“If I am trembling in the night, it has nothing to do with literature,” the duke said, giving Lady Xenobia a teasing smile.

Lala blinked, but Lady Xenobia quirked up one side of her mouth and said, in a mock severe tone, “There is nothing worse than a duke who is determined to be clever.”

“I always think that parents should be seen and not heard,” Mr. Dautry said, looming up at his father’s shoulder as Lady Adelaide took Lala’s mother off to a comfortable seat. “Don’t tell me that you are telling Miss Rainsford ribald jokes. I shall disown you.”

His Grace’s cold eyes warmed when he smiled at his son. Father and son were nearly identical, except that the duke’s hair was more generously streaked with white. They had the same large bodies, and the same air of supreme control. As if each knew every muscle in his body and how to use it.

“A chip off the old duke,” Lady Xenobia said, laughing.

Mr. Dautry slung an arm around his father’s shoulders and grinned at her. “Surely you are not implying that I have achieved a level of elegance akin to dear papa’s? You astonish me, Lady Xenobia.”

Lala felt ill. How could these people be so informal with each other? She’d never seen such behavior, and certainly never imagined it happened in dukes’ families. She wouldn’t dream of putting a hand on her father’s sleeve, let alone embracing him, or addressing him in such a jocular fashion. She had never wanted to be elsewhere more desperately in her life.

“Surely you are not asking for my opinion of your coat?” Lady Xenobia asked Mr. Dautry. Her eyes were dancing, and Lala had the strong feeling that there was a private jest between them. The duke was looking from one to the other, evidently as unenlightened as she.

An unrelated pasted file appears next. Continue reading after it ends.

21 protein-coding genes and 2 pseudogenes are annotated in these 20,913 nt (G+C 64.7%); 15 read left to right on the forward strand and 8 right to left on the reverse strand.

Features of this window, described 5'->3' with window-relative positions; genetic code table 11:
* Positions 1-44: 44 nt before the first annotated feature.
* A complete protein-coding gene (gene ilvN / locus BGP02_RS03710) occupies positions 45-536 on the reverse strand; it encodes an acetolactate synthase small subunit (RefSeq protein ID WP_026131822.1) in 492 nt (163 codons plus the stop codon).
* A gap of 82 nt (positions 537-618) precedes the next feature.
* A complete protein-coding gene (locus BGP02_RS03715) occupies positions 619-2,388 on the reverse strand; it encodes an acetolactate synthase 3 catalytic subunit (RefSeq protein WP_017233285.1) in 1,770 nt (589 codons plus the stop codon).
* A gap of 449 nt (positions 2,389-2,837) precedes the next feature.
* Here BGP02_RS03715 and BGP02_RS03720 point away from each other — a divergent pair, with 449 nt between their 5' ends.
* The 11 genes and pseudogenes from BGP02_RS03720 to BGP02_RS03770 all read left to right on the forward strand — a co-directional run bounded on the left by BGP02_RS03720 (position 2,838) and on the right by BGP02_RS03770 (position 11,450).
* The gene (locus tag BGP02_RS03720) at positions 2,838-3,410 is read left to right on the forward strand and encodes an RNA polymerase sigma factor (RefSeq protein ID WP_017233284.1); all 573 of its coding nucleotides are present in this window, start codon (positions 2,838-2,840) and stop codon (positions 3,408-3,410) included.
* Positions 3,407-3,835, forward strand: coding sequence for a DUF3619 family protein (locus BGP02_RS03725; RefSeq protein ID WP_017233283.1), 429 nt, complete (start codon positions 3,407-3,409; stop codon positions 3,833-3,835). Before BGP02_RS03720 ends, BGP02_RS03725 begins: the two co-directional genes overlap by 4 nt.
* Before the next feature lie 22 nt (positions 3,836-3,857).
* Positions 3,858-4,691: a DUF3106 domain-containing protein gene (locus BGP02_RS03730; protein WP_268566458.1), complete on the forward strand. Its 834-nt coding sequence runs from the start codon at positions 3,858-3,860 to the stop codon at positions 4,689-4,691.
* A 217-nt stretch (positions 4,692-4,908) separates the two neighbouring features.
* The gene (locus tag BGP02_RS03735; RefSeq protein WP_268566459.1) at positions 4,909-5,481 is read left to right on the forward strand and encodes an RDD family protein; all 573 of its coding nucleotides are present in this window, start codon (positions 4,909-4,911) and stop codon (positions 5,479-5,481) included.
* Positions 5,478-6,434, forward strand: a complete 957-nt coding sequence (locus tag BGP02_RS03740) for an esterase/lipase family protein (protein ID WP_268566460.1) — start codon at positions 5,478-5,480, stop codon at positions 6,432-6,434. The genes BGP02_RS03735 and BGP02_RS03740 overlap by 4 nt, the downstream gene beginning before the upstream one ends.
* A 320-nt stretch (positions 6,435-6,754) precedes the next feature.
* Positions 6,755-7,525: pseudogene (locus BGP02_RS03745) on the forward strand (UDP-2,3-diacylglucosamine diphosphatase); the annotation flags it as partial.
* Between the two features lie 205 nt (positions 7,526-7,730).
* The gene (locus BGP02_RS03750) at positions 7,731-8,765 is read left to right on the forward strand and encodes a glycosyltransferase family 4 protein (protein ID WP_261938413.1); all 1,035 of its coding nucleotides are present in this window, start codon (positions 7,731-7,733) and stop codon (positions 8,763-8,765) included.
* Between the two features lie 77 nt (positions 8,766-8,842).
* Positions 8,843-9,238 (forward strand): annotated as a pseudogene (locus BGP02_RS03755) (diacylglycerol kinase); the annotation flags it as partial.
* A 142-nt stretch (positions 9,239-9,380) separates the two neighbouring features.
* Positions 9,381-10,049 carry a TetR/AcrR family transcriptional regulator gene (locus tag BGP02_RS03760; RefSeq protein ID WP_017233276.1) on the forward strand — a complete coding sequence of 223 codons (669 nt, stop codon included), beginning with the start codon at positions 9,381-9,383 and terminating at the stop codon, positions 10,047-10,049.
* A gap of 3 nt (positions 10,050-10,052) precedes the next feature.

“I always desire the truth from women, especially beautiful ones,” Mr. Dautry said. “Though I should tell you,” he added silkily, “that I have received little disparagement.”

“I am always startled by how naïve gentlemen can be,” Lady Xenobia replied. “In fact, I quite admire your coat, Mr. Dautry. Would it be a creation of Monsieur Devoulier?”

“I forced Tobias into his workroom for a fitting at age fourteen,” the duke put in, “and now Devoulier simply sends him coats at regular intervals.”

Shoulder to shoulder, the duke and his son looked like an illustration in Gentleman’s Magazine of handsome gentlemen wearing the very latest fashions. Lala stood beside them silently, her stomach twisting, listening as best she could for a moment when she might contribute something to the conversation.

But it was impossible. The subject had changed from men’s haberdashery to a school friend of Mr. Dautry’s, a man named Wilberforce.

“Oh, Wilberforce,” Mr. Dautry said dismissively. “His bark is bigger than his willy.”

Lala wasn’t even entirely sure what a “willy” was.

Happily, Lady Xenobia said, “On that less than polite note, I shall now take Miss Rainsford to Lady Adelaide, who is very much looking forward to chatting with her. Try to behave yourself, gentlemen.”

There was nothing disappointed in the Duke of Villiers’s eyes when he looked at Lady Xenobia. Well, there wouldn’t be, would there? She was brilliant, and there was something luscious about her beauty spot, for all that Lala’s mother insisted it was vulgar.

Lala dutifully followed Lady Xenobia across the room, consumed by the feeling that this party would be even worse than the season. At balls, one didn’t have to engage in true conversation, because the next dance was always about to begin. She simply smiled prettily at her suitors, while they rattled on about whatever they wanted: willies and Doges, for example. Not dogs, doges. Whatever they were.